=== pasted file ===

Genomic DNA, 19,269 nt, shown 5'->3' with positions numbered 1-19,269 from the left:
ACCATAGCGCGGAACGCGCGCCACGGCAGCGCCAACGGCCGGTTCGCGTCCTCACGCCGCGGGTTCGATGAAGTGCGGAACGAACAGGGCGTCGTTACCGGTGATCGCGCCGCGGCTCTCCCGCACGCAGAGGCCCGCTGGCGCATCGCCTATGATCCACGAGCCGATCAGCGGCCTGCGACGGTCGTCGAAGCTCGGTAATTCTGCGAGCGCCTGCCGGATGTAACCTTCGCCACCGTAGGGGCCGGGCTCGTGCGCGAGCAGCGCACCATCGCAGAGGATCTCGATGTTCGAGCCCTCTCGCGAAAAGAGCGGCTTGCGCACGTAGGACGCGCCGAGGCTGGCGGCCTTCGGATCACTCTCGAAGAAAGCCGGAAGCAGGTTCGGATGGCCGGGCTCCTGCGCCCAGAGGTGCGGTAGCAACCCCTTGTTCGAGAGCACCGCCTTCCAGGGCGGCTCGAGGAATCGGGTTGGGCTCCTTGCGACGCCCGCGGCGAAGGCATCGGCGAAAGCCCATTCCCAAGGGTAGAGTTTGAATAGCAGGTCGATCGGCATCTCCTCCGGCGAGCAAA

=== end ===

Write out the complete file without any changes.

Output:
Genomic DNA, 19,269 nt, shown 5'->3' with positions numbered 1-19,269 from the left:
ACCATAGCGCGGAACGCGCGCCACGGCAGCGCCAACGGCCGGTTCGCGTCCTCACGCCGCGGGTTCGATGAAGTGCGGAACGAACAGGGCGTCGTTACCGGTGATCGCGCCGCGGCTCTCCCGCACGCAGAGGCCCGCTGGCGCATCGCCTATGATCCACGAGCCGATCAGCGGCCTGCGACGGTCGTCGAAGCTCGGTAATTCTGCGAGCGCCTGCCGGATGTAACCTTCGCCACCGTAGGGGCCGGGCTCGTGCGCGAGCAGCGCACCATCGCAGAGGATCTCGATGTTCGAGCCCTCTCGCGAAAAGAGCGGCTTGCGCACGTAGGACGCGCCGAGGCTGGCGGCCTTCGGATCACTCTCGAAGAAAGCCGGAAGCAGGTTCGGATGGCCGGGCTCCTGCGCCCAGAGGTGCGGTAGCAACCCCTTGTTCGAGAGCACCGCCTTCCAGGGCGGCTCGAGGAATCGGGTTGGGCTCCTTGCGACGCCCGCGGCGAAGGCATCGGCGAAAGCCCATTCCCAAGGGTAGAGTTTGAATAGCAGGTCGATCGGCATCTCCTCCGGCGAGCAAA